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Before climbing was climbing, Tibetan salt merchants, Swiss goat herds, and other mountain peoples crossed semi-technical mountain passes for trade and grazing. Mountaineering was invented in the mid-Victorian era by the middle-class that emerged as a result of the industrial revolution in the nineteenth century. Today's climbers are heirs to this history.

For British men in the nineteenth century, mountaineering emerged as an expression of a middle-class identity that combined Victorian values of athleticism, exploration, and chivalry. Activities like mountaineering became identity statements through which middle-class Britons saw themselves as unique from the traditional British aristocracy. Through organizations like the Alpine Club and the Royal Geographic society, climbers coalesced into a community with shared goals, language, and outlets for publishing their achievements.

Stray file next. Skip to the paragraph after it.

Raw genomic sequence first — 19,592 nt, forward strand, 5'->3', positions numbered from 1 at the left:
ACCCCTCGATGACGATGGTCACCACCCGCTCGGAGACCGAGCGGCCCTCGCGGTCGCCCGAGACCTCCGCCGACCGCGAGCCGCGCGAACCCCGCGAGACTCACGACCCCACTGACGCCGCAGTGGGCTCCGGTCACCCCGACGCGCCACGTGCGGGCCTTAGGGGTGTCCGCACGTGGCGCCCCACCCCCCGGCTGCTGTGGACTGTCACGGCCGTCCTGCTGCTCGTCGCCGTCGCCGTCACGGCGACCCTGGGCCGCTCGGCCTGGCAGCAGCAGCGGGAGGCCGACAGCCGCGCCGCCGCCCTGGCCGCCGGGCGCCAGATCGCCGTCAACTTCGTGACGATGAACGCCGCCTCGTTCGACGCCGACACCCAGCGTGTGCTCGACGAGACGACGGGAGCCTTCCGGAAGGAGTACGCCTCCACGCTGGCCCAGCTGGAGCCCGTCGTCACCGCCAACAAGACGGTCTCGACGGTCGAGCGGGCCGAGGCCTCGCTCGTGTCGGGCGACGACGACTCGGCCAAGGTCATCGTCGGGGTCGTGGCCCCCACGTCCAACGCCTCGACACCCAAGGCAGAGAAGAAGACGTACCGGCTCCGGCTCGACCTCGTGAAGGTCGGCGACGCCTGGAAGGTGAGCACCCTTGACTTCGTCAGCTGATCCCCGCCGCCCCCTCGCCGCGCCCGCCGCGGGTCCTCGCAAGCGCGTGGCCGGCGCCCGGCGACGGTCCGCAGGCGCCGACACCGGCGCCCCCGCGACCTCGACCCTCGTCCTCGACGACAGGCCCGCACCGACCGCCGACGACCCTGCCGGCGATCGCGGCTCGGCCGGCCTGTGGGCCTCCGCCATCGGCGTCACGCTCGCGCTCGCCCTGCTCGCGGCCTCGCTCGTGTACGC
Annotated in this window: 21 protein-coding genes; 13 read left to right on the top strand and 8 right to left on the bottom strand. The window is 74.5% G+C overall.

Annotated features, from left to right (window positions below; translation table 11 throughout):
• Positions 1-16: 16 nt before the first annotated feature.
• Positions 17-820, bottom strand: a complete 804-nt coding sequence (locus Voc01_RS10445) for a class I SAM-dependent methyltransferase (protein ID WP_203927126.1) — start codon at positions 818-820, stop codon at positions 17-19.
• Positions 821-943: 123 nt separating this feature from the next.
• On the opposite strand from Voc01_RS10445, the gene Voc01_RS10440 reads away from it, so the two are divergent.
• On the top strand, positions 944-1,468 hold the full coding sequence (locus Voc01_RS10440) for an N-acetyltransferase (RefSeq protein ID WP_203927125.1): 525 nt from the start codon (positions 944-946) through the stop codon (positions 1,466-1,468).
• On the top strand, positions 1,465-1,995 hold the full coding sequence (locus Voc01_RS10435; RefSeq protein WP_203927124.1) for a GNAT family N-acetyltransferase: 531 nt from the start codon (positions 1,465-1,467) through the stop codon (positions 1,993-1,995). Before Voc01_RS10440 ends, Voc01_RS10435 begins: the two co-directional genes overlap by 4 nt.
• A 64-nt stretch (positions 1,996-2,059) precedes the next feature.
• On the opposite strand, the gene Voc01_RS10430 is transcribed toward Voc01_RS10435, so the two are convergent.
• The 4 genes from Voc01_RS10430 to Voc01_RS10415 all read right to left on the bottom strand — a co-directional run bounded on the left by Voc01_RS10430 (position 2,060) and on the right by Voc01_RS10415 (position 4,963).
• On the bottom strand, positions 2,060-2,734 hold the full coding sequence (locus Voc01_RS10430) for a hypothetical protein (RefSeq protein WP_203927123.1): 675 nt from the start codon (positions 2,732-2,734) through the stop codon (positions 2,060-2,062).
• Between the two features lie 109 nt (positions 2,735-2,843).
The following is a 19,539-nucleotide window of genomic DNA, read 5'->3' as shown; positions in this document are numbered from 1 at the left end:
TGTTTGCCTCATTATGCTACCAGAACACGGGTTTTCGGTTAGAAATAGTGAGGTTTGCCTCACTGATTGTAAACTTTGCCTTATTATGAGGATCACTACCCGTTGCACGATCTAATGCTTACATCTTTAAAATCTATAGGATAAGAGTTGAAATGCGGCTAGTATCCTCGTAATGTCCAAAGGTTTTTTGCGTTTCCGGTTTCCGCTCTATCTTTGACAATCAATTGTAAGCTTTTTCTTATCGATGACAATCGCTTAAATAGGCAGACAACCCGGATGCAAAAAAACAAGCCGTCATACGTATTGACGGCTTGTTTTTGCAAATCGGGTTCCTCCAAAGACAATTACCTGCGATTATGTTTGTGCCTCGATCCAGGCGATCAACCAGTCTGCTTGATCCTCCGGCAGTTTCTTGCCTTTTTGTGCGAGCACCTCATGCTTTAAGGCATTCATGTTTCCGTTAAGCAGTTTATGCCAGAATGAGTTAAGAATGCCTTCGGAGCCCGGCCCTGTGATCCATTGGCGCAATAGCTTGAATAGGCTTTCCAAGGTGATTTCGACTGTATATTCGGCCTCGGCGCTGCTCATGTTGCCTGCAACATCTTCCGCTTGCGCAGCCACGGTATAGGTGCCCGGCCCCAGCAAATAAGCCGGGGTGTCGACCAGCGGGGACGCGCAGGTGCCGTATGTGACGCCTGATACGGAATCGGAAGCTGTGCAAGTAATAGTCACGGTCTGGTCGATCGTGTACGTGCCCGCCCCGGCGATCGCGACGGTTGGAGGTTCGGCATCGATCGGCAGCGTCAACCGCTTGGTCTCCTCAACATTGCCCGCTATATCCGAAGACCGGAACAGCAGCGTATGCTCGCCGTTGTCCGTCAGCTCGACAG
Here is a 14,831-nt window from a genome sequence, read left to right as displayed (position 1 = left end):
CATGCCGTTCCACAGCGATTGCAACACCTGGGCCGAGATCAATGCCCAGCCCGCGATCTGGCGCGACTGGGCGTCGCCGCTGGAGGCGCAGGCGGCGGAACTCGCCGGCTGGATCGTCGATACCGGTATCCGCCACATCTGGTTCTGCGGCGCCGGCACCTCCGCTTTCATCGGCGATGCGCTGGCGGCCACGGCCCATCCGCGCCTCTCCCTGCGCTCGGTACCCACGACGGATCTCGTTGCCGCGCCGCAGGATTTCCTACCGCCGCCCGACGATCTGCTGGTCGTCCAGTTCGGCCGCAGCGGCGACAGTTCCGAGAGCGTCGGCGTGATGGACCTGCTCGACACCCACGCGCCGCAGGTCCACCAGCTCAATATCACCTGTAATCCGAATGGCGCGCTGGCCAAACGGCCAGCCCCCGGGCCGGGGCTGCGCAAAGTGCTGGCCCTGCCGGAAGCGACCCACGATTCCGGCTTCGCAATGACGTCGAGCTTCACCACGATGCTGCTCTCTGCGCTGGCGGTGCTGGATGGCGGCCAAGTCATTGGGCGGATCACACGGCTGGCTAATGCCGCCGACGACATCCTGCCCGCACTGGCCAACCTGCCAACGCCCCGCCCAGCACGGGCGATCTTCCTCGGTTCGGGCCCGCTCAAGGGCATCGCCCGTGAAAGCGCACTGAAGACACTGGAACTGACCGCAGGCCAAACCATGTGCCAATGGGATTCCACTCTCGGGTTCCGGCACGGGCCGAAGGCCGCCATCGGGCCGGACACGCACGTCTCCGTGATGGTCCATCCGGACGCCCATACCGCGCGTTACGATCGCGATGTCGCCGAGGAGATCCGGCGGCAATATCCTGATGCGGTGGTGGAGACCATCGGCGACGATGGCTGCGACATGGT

Since climbing has diversified and spread around the world. Climbers in every continent have adopted and adapted climbing as their own.

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